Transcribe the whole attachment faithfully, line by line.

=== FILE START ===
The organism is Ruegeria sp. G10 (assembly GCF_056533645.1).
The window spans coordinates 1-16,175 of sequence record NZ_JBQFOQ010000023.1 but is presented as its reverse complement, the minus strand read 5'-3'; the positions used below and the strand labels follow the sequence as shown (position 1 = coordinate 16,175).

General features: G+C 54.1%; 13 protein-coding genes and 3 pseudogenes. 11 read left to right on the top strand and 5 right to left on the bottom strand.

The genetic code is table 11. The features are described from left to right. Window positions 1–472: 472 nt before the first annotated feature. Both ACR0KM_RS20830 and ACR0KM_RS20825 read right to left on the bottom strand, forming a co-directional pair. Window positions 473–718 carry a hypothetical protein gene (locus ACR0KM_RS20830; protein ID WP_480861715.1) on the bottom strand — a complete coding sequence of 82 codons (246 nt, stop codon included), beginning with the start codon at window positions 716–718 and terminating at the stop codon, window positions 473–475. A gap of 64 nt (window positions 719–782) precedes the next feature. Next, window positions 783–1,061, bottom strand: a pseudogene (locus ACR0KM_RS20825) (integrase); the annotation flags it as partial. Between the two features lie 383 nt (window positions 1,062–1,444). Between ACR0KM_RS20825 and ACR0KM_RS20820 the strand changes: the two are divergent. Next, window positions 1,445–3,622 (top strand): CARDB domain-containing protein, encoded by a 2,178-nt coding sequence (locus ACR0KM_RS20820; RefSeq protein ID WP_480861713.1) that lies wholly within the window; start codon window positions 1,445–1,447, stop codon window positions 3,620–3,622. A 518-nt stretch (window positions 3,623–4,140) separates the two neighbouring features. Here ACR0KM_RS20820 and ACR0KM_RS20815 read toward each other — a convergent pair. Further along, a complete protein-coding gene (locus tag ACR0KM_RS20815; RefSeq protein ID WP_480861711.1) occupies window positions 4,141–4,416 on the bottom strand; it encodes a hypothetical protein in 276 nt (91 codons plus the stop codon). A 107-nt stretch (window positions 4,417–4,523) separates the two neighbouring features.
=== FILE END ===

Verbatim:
The organism is Ruegeria sp. G10 (assembly GCF_056533645.1).
The window spans coordinates 1-16,175 of sequence record NZ_JBQFOQ010000023.1 but is presented as its reverse complement, the minus strand read 5'-3'; the positions used below and the strand labels follow the sequence as shown (position 1 = coordinate 16,175).

General features: G+C 54.1%; 13 protein-coding genes and 3 pseudogenes. 11 read left to right on the top strand and 5 right to left on the bottom strand.

The genetic code is table 11. The features are described from left to right. Window positions 1–472: 472 nt before the first annotated feature. Both ACR0KM_RS20830 and ACR0KM_RS20825 read right to left on the bottom strand, forming a co-directional pair. Window positions 473–718 carry a hypothetical protein gene (locus ACR0KM_RS20830; protein ID WP_480861715.1) on the bottom strand — a complete coding sequence of 82 codons (246 nt, stop codon included), beginning with the start codon at window positions 716–718 and terminating at the stop codon, window positions 473–475. A gap of 64 nt (window positions 719–782) precedes the next feature. Next, window positions 783–1,061, bottom strand: a pseudogene (locus ACR0KM_RS20825) (integrase); the annotation flags it as partial. Between the two features lie 383 nt (window positions 1,062–1,444). Between ACR0KM_RS20825 and ACR0KM_RS20820 the strand changes: the two are divergent. Next, window positions 1,445–3,622 (top strand): CARDB domain-containing protein, encoded by a 2,178-nt coding sequence (locus ACR0KM_RS20820; RefSeq protein ID WP_480861713.1) that lies wholly within the window; start codon window positions 1,445–1,447, stop codon window positions 3,620–3,622. A 518-nt stretch (window positions 3,623–4,140) separates the two neighbouring features. Here ACR0KM_RS20820 and ACR0KM_RS20815 read toward each other — a convergent pair. Further along, a complete protein-coding gene (locus tag ACR0KM_RS20815; RefSeq protein ID WP_480861711.1) occupies window positions 4,141–4,416 on the bottom strand; it encodes a hypothetical protein in 276 nt (91 codons plus the stop codon). A 107-nt stretch (window positions 4,417–4,523) separates the two neighbouring features.